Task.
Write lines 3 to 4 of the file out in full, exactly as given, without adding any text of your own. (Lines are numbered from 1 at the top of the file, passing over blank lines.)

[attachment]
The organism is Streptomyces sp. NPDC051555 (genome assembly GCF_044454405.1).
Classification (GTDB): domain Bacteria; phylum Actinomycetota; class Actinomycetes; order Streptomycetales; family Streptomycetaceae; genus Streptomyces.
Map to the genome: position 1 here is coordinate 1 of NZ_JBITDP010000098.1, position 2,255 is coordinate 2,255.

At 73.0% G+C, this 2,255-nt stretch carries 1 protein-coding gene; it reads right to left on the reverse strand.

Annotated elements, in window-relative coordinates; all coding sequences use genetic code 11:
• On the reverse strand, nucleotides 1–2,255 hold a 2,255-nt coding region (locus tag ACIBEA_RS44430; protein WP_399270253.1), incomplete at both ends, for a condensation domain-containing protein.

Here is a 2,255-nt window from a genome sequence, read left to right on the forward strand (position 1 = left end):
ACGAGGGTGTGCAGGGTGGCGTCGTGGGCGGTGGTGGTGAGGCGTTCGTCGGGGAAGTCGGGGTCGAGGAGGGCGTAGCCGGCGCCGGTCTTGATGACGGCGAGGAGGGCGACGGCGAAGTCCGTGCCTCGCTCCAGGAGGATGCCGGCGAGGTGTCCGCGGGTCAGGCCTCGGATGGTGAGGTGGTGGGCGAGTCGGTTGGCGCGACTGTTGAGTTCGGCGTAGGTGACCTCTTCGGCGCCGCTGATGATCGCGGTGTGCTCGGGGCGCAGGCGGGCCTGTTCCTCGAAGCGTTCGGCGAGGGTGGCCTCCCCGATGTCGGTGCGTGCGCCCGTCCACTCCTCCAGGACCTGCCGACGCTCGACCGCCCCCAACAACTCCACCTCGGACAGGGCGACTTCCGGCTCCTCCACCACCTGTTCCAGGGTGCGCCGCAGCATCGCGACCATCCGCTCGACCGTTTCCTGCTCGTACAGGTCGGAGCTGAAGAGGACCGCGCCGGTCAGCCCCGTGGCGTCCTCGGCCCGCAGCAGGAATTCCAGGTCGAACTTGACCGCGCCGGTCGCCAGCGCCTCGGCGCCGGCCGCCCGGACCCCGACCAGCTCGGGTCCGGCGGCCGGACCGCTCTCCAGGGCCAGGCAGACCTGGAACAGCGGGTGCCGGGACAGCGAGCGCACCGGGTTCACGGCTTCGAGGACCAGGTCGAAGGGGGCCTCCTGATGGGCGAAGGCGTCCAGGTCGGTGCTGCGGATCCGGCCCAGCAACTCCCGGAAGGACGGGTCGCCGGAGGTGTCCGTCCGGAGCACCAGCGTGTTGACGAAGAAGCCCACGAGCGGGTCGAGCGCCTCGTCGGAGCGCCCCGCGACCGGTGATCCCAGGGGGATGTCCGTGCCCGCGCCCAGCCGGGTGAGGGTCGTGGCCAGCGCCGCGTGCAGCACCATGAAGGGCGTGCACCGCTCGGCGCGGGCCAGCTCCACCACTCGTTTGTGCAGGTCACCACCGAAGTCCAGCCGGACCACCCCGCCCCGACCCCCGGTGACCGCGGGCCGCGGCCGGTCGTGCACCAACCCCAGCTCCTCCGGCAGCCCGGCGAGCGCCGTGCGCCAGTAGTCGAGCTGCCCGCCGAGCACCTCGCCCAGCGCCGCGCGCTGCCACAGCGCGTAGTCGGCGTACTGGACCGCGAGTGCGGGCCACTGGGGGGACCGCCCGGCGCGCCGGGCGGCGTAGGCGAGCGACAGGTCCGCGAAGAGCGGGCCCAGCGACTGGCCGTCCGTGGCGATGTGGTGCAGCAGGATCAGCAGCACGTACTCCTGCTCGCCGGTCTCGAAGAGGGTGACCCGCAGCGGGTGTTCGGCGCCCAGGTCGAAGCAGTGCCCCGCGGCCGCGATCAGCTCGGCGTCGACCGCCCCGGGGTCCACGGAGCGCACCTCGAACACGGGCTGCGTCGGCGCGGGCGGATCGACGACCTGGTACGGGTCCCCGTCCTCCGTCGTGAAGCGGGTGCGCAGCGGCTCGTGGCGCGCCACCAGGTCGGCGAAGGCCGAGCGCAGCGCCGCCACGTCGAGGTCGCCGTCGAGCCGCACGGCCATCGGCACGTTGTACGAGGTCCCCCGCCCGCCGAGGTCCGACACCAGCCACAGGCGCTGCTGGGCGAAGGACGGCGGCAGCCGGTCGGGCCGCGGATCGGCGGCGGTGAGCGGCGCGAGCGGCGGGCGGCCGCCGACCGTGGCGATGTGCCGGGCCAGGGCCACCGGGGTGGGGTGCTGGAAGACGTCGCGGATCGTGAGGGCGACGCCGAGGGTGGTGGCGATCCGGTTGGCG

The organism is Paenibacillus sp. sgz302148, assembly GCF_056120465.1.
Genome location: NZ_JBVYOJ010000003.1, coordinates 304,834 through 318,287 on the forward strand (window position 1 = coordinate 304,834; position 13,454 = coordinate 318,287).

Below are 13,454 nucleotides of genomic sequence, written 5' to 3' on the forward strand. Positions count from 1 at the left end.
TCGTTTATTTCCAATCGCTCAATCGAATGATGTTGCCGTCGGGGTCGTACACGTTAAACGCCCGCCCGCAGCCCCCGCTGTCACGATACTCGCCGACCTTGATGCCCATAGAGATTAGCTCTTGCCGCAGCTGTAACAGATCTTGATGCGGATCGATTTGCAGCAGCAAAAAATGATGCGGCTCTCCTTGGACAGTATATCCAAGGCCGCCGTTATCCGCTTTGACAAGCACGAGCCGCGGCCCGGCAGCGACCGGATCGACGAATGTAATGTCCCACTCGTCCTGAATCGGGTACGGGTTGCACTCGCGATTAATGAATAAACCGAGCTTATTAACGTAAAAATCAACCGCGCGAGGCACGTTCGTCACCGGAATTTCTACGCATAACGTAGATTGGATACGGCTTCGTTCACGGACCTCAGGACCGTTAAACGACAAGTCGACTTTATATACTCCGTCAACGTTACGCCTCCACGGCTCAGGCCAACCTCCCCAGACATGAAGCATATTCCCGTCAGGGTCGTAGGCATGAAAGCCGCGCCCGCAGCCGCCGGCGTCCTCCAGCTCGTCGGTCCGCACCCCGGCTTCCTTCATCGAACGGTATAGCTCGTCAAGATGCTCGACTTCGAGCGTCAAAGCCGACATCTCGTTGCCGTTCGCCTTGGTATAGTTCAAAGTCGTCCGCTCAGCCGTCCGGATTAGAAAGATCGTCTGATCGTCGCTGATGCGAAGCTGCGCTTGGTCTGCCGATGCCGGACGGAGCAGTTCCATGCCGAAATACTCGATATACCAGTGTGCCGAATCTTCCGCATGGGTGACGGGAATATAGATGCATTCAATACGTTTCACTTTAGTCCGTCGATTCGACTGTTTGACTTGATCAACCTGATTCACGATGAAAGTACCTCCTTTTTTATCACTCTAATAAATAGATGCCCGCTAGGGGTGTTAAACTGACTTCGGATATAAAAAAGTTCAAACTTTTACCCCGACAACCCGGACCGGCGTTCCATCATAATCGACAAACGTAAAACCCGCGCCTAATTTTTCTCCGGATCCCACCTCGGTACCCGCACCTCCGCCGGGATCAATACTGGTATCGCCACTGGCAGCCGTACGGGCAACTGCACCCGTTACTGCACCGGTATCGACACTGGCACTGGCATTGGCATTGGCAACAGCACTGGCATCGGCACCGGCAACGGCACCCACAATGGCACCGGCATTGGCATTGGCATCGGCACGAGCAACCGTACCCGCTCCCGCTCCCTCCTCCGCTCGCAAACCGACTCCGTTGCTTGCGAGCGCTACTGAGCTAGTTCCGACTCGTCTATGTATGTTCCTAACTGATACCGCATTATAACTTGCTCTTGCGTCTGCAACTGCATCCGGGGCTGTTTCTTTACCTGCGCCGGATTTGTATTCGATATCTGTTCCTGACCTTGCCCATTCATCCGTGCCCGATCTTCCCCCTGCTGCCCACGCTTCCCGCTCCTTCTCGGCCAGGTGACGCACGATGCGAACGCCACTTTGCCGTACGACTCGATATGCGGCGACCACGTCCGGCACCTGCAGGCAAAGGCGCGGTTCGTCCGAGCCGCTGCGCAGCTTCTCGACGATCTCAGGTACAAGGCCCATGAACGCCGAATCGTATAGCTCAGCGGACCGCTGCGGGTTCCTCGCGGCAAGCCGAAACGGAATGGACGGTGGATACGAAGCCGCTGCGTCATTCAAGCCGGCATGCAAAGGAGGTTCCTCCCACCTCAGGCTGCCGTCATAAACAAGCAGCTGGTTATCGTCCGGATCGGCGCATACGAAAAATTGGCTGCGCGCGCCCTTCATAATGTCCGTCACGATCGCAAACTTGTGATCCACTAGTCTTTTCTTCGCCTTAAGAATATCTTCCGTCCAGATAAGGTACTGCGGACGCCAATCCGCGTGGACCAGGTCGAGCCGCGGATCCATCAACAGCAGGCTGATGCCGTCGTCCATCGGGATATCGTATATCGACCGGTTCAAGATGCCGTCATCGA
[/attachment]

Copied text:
Map to the genome: position 1 here is coordinate 1 of NZ_JBITDP010000098.1, position 2,255 is coordinate 2,255.

At 73.0% G+C, this 2,255-nt stretch carries 1 protein-coding gene; it reads right to left on the reverse strand.